9 Tips to Kick-Start Studying at Home
< Back to blog
Article, Blog

9 Tips to Kick-Start Studying at Home

Struggling to study at home during lockdown? In need of some fresh ideas to break up your desk-time? We asked educational consultant Dani Mundy for her top tips to help beat procrastination when learning English at home.

One of the benefits of learning at home is more control over your learning space and being able to tailor your surroundings. Ask yourself these questions:

  • How do you best remember new words?
  • Are you a visual learner?
  • Does using audio help words stick?
  • Do you enjoy bite-sized learning or longer study sessions?

Here are a selection of ideas to kick-start your at-home study sessions and find a strategy that works for you.

Tailor your approach

1. Visual learning: The hashtag wall

Every time you come across a new word, put it on a post-it note or card with the hashtag symbol. Display the new words where you can see them and try and review them regularly. This could be for five minutes in the morning, in the evening or simply once a week. Look at each word and think about putting it into a sentence. Then try and use all of the words in a sentence, paragraph or short story.

2. The audio approach: Get your headphones on!

If you prefer an auditory approach, record new words onto your phone and listen to them whilst taking a walk. Or, listen to the audiobook version of your text (available on the Penguin Readers website). This will help you review key language as well as increase your understanding of the characters and the overall story.

3. The personal vocabulary: Notebooks at the ready!

When you encounter a new word it is important to understand how it can be used in a context. Make a note of how the word is used in the book and mark the page number. Even if you are not familiar with the phonetic alphabet, it is useful to note down the phonemic script when looking at a new word, this can help with the pronunciation and the differences between spelling and how we pronounce a word. You’ll find all the info you need in a good dictionary.



(Taken from Penguin Readers The Call of the Wild)




Francois put a harness on Buck. (pg 16)


I placed the harness on the angry dog.

4. Beat procrastination: The stopwatch challenge

Think about shorter activities that are achievable each day. Set a timer for five, ten, or 30 minutes and stick to it.

  • Set yourself a daily 30-minute reading challenge.
  • Set yourself ten minutes to review vocabulary from the #hashtag wall.
  • Set yourself five minutes to review words from the Penguin Readers Sentence Spinner daily.
  • Set yourself a 30-minute weekly task to write a review on a book you have read, this could be part of a book or a whole book.
5. Repetition Learning: Give the Sentence Spinner a go.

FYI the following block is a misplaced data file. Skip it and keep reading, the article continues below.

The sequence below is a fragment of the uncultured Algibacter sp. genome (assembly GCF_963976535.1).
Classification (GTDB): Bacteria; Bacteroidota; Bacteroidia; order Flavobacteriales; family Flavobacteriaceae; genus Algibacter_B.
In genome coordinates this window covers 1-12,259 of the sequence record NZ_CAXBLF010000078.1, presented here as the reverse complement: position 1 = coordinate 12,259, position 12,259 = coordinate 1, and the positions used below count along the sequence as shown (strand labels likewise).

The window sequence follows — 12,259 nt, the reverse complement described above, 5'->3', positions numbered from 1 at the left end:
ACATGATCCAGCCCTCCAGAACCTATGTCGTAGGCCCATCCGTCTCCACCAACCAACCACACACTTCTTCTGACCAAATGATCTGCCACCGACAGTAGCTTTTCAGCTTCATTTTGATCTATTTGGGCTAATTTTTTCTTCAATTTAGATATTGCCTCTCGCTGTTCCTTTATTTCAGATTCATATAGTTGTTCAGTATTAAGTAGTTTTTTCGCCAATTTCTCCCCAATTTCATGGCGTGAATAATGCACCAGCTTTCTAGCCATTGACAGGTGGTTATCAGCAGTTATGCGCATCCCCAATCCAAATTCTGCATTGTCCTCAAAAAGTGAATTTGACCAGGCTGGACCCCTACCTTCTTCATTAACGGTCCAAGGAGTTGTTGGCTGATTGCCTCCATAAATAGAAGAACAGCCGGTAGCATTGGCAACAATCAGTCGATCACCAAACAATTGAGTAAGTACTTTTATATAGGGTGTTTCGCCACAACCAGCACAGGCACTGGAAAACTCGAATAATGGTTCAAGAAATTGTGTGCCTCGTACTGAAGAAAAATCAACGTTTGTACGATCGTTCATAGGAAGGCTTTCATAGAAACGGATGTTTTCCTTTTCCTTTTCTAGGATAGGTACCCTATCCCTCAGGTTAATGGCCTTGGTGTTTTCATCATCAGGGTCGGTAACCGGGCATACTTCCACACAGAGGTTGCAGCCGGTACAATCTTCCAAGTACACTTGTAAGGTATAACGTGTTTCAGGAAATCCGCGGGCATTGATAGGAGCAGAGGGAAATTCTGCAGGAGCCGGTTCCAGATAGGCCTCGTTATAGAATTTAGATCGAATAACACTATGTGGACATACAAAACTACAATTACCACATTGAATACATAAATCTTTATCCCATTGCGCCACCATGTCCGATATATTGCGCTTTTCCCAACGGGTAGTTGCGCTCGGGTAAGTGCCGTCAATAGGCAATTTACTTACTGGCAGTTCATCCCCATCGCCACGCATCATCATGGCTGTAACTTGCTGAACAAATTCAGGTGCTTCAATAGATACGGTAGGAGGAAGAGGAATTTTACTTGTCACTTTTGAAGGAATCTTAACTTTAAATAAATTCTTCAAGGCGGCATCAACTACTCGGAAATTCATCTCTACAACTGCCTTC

A major part of retaining vocabulary is to repeat and recycle. This will help keep language active rather than passive. Use the Penguin Readers Sentence Spinner to recycle language. The spinner gives you three words and you can then write a sentence using these three words. Next, make a story, write a paragraph, or give each word a definition.

6. Summarising skills: Penguin Tweets

Think about a Penguin Reader you have read. How can you summarise it? Summarising is an effective way to consolidate your understanding and practise writing too. A fun way to do this is to try to fit your summary into the length of a tweet! You could adapt this activity and write about your favourite part of the book, about a specific character, a prediction on what happens in the next book, or just your personal review of the book. Jot down a ‘Tweet’ after each chapter – this is a useful way to review all the content once you finish the book.

7. Immerse yourself in the story: Film adaptations

It’s important to remember that stories are meant for enjoyment too. So why not take a break from reading and relax into a film adaptation to break up your study sessions? Look at the differences between the book and the film. You could also think about the characters and how they are portrayed in a film adaptation. How is it different from the book?

8. Character analysis: Who’s who?

Can you remember everything about the characters in the book? How do you remember key details? An effective tool is to use the character pictures at the front of each Penguin Readers book. Whilst reading, make a note of key words that represent each character. This can really help when you need to reflect on a character or complete a written task or comprehension task on the characters. You could also categorise information about each character using post-it notes on your hashtag wall.

9. Time to get visual: Make a picture board

After reading a page, book, or chapter, select some pictures and make a picture board. Use the pictures to reflect a scene. You can use the pictures as a stimulus for a writing task or talk through what has happened in the book in chronological order.


Home learning | Study techniques